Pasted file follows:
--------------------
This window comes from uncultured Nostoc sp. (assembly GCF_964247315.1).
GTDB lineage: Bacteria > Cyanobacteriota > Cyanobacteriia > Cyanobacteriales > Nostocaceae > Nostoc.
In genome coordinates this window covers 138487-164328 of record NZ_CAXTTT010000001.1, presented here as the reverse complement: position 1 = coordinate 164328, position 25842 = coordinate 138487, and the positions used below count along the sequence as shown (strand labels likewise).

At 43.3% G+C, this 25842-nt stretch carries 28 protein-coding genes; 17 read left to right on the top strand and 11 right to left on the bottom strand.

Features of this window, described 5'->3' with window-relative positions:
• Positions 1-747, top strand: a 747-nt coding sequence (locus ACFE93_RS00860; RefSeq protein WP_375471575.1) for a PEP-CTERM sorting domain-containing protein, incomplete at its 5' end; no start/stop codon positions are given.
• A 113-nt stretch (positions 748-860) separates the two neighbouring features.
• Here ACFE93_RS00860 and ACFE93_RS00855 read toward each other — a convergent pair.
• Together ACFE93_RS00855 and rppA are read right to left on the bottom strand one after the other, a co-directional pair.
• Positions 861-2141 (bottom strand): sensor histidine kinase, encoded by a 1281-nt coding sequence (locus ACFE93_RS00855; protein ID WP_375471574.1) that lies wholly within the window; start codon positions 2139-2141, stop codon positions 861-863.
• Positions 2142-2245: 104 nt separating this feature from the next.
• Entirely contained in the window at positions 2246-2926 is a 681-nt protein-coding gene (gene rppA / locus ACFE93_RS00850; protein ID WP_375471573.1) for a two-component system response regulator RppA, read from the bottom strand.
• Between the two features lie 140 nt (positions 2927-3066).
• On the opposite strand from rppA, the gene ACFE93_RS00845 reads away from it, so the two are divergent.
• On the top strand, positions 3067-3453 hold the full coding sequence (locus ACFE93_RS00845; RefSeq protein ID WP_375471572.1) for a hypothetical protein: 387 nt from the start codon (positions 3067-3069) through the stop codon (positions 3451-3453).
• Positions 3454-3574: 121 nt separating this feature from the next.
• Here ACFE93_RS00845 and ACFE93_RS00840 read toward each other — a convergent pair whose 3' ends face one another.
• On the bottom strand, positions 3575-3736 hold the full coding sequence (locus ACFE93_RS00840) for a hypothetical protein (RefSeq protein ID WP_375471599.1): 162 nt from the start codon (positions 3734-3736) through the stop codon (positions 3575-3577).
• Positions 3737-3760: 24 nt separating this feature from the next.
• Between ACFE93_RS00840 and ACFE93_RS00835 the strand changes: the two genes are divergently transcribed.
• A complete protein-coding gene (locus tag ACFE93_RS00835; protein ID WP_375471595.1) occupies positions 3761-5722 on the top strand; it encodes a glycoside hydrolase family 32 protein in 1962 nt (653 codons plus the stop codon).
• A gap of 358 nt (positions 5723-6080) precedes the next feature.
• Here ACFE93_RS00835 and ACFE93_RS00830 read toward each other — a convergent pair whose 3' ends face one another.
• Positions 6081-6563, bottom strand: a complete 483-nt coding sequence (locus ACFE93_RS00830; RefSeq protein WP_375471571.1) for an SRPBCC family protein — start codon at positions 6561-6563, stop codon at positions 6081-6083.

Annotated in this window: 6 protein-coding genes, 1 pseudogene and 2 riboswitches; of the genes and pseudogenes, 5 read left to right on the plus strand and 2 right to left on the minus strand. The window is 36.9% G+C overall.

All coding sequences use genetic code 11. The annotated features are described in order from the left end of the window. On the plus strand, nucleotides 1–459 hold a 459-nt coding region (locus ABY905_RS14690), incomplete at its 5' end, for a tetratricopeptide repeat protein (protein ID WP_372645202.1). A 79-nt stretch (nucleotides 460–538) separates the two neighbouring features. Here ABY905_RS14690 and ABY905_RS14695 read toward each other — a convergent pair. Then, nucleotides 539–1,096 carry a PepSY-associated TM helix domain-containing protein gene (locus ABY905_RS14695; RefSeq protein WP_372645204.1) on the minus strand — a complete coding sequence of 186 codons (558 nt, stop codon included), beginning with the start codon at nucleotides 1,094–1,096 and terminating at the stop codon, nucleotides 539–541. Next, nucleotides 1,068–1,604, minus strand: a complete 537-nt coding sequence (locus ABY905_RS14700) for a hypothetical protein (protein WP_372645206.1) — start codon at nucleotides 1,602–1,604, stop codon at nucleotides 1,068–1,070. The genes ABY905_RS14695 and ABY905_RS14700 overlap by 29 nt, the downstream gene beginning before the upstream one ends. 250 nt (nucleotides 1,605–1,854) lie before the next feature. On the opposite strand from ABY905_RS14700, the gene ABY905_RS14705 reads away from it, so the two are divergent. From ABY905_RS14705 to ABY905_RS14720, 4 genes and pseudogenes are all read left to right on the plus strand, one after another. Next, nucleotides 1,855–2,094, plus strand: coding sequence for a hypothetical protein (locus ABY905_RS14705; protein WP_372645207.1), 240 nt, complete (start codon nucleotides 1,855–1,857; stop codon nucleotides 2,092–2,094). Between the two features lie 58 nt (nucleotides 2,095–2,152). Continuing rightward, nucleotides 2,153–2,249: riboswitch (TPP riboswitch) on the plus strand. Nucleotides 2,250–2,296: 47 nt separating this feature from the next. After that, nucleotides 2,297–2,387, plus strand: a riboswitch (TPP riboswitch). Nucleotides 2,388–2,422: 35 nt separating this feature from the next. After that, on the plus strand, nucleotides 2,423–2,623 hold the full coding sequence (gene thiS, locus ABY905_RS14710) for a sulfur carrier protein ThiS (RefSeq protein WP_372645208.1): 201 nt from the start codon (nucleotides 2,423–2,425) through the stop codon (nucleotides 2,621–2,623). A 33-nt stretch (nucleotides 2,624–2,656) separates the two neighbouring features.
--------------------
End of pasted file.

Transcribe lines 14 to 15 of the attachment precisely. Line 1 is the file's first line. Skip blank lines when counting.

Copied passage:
• On the opposite strand from rppA, the gene ACFE93_RS00845 reads away from it, so the two are divergent.
• On the top strand, positions 3067-3453 hold the full coding sequence (locus ACFE93_RS00845; RefSeq protein ID WP_375471572.1) for a hypothetical protein: 387 nt from the start codon (positions 3067-3069) through the stop codon (positions 3451-3453).